Wisconsin has the nation’s highest rate of deadly falls among older adults — and the pandemic may have made the problem worse.
In response, the Centers for Disease Control and Prevention is launching a new campaign — Still Going Strong — in Wisconsin, along with Maine, Oklahoma and Oregon, to prevent falls among older adults.
The campaign will have TV, print, radio and social media ads that highlight the importance of being active and staying up to date on routine doctor's visits.
Wisconsin has consistently ranked in the top three in the nation for deadly falls among older adults, said Janet Zander, policy coordinator for the Wisconsin Aging Advocacy Network.
"We continue to try to find what is the way to message this that's going to really get their attention. Because we certainly have not been successful to date," she said.
Candy Hoyt, 70, remembers repeated trips to the hospital for falls she had in 2015. She wasn’t seriously injured but had to undergo rehabilitation services for five weeks.
"I missed Christmas, I missed New Years. I missed a lot," she recalled. "When I went in, I could not walk on my own, I needed help. It was a very humbling experience."
Doctors believe a thyroid problem made her gait unstable, along with low vitamin D levels which she said may have increased her chances of falling.
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While exercise classes like Stepping On focus on improving strength and balance, there are many contributing factors that can affect a person’s gait or ability to stay upright — like Hoyt's. And sometimes it's not always obvious.
"To a lot of people it's confusing and their first answer will be, 'Well, it’s cold outside and it's slippery.' That’s not it. We have colder states, we have Minnesota doing better than us," said Dave Nelson, executive director of The Wisconsin Institute for Healthy Aging which urges older adults to talk to their doctor's about any medication they're on, in case it may contribute to falling.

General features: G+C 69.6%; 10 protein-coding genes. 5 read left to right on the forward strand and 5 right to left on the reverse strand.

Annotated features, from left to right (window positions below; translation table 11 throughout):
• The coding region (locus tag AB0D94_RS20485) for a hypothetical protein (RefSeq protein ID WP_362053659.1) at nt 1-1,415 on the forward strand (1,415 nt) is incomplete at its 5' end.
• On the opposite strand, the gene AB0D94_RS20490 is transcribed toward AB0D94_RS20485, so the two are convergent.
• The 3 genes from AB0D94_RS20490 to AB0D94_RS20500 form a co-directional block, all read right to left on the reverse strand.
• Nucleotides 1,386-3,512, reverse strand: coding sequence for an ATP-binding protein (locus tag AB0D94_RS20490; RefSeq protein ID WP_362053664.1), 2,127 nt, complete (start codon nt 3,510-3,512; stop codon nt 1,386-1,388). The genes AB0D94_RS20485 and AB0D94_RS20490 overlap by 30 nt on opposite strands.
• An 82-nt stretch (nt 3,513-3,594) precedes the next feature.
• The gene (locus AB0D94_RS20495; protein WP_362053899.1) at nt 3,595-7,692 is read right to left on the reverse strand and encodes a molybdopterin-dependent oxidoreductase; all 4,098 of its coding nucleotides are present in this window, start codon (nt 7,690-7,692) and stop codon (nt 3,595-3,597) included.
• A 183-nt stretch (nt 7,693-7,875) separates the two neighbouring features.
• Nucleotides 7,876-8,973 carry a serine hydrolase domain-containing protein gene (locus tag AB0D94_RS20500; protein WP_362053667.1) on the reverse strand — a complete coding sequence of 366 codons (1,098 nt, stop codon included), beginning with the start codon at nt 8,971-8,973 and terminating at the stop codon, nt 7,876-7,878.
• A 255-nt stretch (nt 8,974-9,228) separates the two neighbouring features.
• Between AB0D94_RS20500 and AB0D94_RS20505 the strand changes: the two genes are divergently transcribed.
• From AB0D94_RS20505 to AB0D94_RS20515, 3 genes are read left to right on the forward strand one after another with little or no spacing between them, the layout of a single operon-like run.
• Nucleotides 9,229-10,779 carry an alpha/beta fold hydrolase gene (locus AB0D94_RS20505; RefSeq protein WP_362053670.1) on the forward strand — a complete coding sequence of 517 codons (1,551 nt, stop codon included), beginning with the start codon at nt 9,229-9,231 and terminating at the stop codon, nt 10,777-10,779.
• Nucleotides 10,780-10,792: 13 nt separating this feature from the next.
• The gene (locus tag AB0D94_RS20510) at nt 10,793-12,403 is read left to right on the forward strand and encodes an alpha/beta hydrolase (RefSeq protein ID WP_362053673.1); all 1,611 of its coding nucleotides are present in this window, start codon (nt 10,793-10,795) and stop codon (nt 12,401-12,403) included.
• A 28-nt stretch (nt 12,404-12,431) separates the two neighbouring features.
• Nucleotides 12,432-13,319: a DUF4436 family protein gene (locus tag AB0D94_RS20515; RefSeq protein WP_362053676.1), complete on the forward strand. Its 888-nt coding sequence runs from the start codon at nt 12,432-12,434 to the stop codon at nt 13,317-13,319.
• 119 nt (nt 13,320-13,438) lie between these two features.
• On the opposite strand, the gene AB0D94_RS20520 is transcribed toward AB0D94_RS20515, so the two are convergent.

Rate Of Elderly Falls In Wisconsin Getting Worse
Not only is Wisconsin No. 1 in deadly falls, but the most recent data shows rates are increasing faster than other states.
The rate of deaths from falls among people 65 and older in Wisconsin rose 19.1 percent from 2016 to 2019, while the nationwide rate increased 7.6 percent over the same time period, according to the CDC.
A 2019 report from the Wisconsin Department of Health Services showed alcohol-related disorders accounted for the second-highest rate of hospitalizations in those 65 and older, and that "excessive drinking, icy winters and better reporting of falls" were cited as reasons for why Wisconsin leads the nation in deadly falls.
New national data for 2020 isn’t out yet but some have speculated that, like other Americans cooped up during the pandemic, older adults may have lost some strength and balance that can help prevents falls.
Nelson said isolation may have led to weight gain, depression and substance abuse, making for a "recipe for falls."
Robin Lee, an epidemiologist who leads the Safety Promotion Team at CDC’s National Center of Injury Prevention and Control, echoed his concern.
"We know that older adults may have stayed home more, may have stopped going to group exercise classes and while this was important to prevent the spread of COVID-19, it’s also really important that we stay active to prevent injuries," Lee said.